But it had to have a deeper meaning than simply a nude photo. There needed to be purpose and thought provocation; Beth wants to change the idea of how people look at art. She wants it to be sexy, but with meaning behind it. That’s when they come up with the perfect idea: they’ll take the pictures of each other.

Let’s just say it moves to the bedroom from here.

You can get a feel from the couple that this entire process is new. We definitely feel the anxieties of them trying something out of their comfort zones—it’s controversial, it’s normality, it’s creating “class” out of something seen as filth. We are watching them, in all their complexities, use art to humanize themselves.

The modeling was inherently sexual, given that Will was shirtless and Beth needed him to pull his pajamas down just a little more to his…waist. And we have the perfect fly on the wall type of view. Will had his pajamas tied up higher than his navel. Playing innocent, I guess. The camera is static, but does a great job of letting the talent pull us into the scene.

I found their interactions incredibly interesting and found myself giggling as they both broke through some of their insecurities—all in an attempt to get the perfect image.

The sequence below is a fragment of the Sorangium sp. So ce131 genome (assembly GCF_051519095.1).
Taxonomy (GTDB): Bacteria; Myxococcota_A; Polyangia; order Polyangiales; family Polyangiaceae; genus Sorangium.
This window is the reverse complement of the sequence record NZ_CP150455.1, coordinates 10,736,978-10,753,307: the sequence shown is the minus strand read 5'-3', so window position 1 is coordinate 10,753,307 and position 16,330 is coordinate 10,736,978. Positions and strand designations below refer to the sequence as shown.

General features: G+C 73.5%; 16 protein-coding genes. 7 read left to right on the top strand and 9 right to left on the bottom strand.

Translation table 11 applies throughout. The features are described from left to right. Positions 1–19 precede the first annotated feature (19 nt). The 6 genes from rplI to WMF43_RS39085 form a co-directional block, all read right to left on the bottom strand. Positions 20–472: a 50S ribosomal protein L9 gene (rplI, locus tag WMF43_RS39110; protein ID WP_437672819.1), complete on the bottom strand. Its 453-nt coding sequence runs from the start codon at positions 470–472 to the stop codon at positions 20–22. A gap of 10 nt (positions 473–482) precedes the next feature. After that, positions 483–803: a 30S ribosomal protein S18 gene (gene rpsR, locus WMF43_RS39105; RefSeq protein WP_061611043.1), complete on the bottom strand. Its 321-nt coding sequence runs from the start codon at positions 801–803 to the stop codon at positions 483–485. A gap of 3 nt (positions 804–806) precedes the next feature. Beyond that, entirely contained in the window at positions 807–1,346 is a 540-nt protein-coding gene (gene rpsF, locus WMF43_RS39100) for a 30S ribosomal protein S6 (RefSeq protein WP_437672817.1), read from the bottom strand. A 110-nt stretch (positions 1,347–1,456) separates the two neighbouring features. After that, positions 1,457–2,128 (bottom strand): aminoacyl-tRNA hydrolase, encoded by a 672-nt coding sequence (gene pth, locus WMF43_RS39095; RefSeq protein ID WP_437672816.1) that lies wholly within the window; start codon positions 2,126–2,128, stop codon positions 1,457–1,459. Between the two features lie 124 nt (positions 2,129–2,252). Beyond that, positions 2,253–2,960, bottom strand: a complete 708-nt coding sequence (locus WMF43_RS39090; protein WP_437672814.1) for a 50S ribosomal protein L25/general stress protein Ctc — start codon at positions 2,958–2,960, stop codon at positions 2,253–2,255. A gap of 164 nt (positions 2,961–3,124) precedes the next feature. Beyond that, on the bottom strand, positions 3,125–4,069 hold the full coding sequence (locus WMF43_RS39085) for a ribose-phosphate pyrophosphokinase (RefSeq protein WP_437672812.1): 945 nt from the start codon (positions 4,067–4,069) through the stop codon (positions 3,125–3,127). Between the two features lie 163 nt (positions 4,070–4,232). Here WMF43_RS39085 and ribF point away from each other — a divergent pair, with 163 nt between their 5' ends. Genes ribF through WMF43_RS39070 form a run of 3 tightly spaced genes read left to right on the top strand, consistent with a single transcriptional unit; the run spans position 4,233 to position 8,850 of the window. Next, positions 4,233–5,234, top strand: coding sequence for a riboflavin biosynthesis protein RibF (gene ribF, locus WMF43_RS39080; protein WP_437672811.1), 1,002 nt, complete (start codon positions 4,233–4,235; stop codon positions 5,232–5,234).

Stardust & Moonbeams is definitely political. We get a deep dive into the mind of an artist and human intent on making a difference in a community that acknowledges you through a singular lens.  

The film even touches on Planned Parenthood, with Beth’s main occupation advocating for better women’s health practices. Given that it’s the 1920s and the organization’s just beginning to take root, these conversations are groundbreaking. Especially since birth control and women’s health to this very day are still seen as controversial. But if not just that, what Beth and her husband Will do next most definitely would be.  

There is a scene where we see Beth interacting with a older form of contraception. I’m not sure what the rates of contraceptive use were in the 1920s, nor the level of stigmas behind their uses or those of visiting then creating your own nude photo gallery. But what I do know is that type of progression comes with a lot of risk. I’m sure Will had some concerns, but Beth had her livelihood at stake.

The film paints a world where image is everything—and to fight against the grain would mean to risk your life, status, marriage, home, and sustainability.